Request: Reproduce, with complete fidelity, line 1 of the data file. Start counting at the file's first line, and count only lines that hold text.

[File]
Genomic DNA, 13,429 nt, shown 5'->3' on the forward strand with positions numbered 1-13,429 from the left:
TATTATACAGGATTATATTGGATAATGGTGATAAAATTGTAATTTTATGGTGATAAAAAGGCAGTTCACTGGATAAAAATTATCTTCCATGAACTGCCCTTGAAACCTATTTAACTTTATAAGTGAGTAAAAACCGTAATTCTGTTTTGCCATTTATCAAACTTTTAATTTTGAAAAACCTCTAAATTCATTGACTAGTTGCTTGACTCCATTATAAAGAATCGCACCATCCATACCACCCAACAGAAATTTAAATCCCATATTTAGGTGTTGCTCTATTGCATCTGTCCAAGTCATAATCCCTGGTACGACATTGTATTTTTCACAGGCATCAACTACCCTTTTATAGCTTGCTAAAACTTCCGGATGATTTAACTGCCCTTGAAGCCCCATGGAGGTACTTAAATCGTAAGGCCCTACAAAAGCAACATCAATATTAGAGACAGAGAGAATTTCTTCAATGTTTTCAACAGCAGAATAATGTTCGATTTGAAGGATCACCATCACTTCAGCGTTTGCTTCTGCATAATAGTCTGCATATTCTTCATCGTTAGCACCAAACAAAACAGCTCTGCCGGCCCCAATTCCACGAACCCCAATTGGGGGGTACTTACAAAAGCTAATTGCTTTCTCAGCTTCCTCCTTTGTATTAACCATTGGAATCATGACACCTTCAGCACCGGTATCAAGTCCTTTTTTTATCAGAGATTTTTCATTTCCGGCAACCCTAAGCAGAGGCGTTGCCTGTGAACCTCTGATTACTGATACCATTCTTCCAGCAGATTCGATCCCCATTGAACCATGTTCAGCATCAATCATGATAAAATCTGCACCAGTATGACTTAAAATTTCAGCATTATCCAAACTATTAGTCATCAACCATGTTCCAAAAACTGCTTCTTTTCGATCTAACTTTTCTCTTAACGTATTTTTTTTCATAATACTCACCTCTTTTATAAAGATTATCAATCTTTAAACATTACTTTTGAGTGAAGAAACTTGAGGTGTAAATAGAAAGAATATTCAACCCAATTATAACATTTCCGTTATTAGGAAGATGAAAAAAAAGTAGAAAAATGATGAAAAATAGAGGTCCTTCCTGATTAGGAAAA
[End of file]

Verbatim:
Genomic DNA, 13,429 nt, shown 5'->3' on the forward strand with positions numbered 1-13,429 from the left: